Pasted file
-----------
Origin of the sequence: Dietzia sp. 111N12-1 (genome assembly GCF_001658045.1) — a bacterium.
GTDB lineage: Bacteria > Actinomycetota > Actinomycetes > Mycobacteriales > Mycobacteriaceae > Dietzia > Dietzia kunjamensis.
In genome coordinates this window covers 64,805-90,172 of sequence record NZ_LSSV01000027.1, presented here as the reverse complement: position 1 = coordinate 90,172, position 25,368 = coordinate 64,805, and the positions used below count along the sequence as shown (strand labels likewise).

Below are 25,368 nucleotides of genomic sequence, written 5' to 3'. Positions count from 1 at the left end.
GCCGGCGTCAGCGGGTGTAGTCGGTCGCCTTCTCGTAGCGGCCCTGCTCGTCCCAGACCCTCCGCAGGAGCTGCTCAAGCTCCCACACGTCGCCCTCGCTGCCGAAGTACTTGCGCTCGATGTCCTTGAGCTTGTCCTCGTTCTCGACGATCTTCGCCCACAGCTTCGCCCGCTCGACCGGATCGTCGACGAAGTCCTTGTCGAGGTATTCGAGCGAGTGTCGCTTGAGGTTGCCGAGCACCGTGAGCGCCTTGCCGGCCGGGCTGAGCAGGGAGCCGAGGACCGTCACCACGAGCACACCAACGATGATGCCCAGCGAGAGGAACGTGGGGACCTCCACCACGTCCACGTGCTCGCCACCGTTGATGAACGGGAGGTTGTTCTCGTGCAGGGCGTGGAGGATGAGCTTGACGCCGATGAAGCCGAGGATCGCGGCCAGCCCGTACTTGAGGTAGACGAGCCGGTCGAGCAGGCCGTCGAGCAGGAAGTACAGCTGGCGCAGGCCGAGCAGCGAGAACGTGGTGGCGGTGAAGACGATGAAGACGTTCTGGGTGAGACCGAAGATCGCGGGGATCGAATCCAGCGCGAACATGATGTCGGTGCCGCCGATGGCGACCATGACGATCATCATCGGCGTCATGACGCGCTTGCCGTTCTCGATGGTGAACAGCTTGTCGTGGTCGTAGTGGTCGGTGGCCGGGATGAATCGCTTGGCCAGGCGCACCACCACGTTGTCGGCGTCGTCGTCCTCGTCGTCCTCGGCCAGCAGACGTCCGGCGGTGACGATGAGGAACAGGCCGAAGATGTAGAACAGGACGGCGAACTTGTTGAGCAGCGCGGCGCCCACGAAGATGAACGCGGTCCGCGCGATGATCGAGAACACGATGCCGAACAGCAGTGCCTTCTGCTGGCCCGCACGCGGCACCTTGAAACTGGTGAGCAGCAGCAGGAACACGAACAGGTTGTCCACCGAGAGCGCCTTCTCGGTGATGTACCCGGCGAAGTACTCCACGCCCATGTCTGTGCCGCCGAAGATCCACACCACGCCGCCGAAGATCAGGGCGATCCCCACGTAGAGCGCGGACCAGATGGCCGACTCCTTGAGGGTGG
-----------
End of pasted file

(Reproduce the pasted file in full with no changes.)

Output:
Origin of the sequence: Dietzia sp. 111N12-1 (genome assembly GCF_001658045.1) — a bacterium.
GTDB lineage: Bacteria > Actinomycetota > Actinomycetes > Mycobacteriales > Mycobacteriaceae > Dietzia > Dietzia kunjamensis.
In genome coordinates this window covers 64,805-90,172 of sequence record NZ_LSSV01000027.1, presented here as the reverse complement: position 1 = coordinate 90,172, position 25,368 = coordinate 64,805, and the positions used below count along the sequence as shown (strand labels likewise).

Below are 25,368 nucleotides of genomic sequence, written 5' to 3'. Positions count from 1 at the left end.
GCCGGCGTCAGCGGGTGTAGTCGGTCGCCTTCTCGTAGCGGCCCTGCTCGTCCCAGACCCTCCGCAGGAGCTGCTCAAGCTCCCACACGTCGCCCTCGCTGCCGAAGTACTTGCGCTCGATGTCCTTGAGCTTGTCCTCGTTCTCGACGATCTTCGCCCACAGCTTCGCCCGCTCGACCGGATCGTCGACGAAGTCCTTGTCGAGGTATTCGAGCGAGTGTCGCTTGAGGTTGCCGAGCACCGTGAGCGCCTTGCCGGCCGGGCTGAGCAGGGAGCCGAGGACCGTCACCACGAGCACACCAACGATGATGCCCAGCGAGAGGAACGTGGGGACCTCCACCACGTCCACGTGCTCGCCACCGTTGATGAACGGGAGGTTGTTCTCGTGCAGGGCGTGGAGGATGAGCTTGACGCCGATGAAGCCGAGGATCGCGGCCAGCCCGTACTTGAGGTAGACGAGCCGGTCGAGCAGGCCGTCGAGCAGGAAGTACAGCTGGCGCAGGCCGAGCAGCGAGAACGTGGTGGCGGTGAAGACGATGAAGACGTTCTGGGTGAGACCGAAGATCGCGGGGATCGAATCCAGCGCGAACATGATGTCGGTGCCGCCGATGGCGACCATGACGATCATCATCGGCGTCATGACGCGCTTGCCGTTCTCGATGGTGAACAGCTTGTCGTGGTCGTAGTGGTCGGTGGCCGGGATGAATCGCTTGGCCAGGCGCACCACCACGTTGTCGGCGTCGTCGTCCTCGTCGTCCTCGGCCAGCAGACGTCCGGCGGTGACGATGAGGAACAGGCCGAAGATGTAGAACAGGACGGCGAACTTGTTGAGCAGCGCGGCGCCCACGAAGATGAACGCGGTCCGCGCGATGATCGAGAACACGATGCCGAACAGCAGTGCCTTCTGCTGGCCCGCACGCGGCACCTTGAAACTGGTGAGCAGCAGCAGGAACACGAACAGGTTGTCCACCGAGAGCGCCTTCTCGGTGATGTACCCGGCGAAGTACTCCACGCCCATGTCTGTGCCGCCGAAGATCCACACCACGCCGCCGAAGATCAGGGCGATCCCCACGTAGAGCGCGGACCAGATGGCCGACTCCTTGAGGGTGG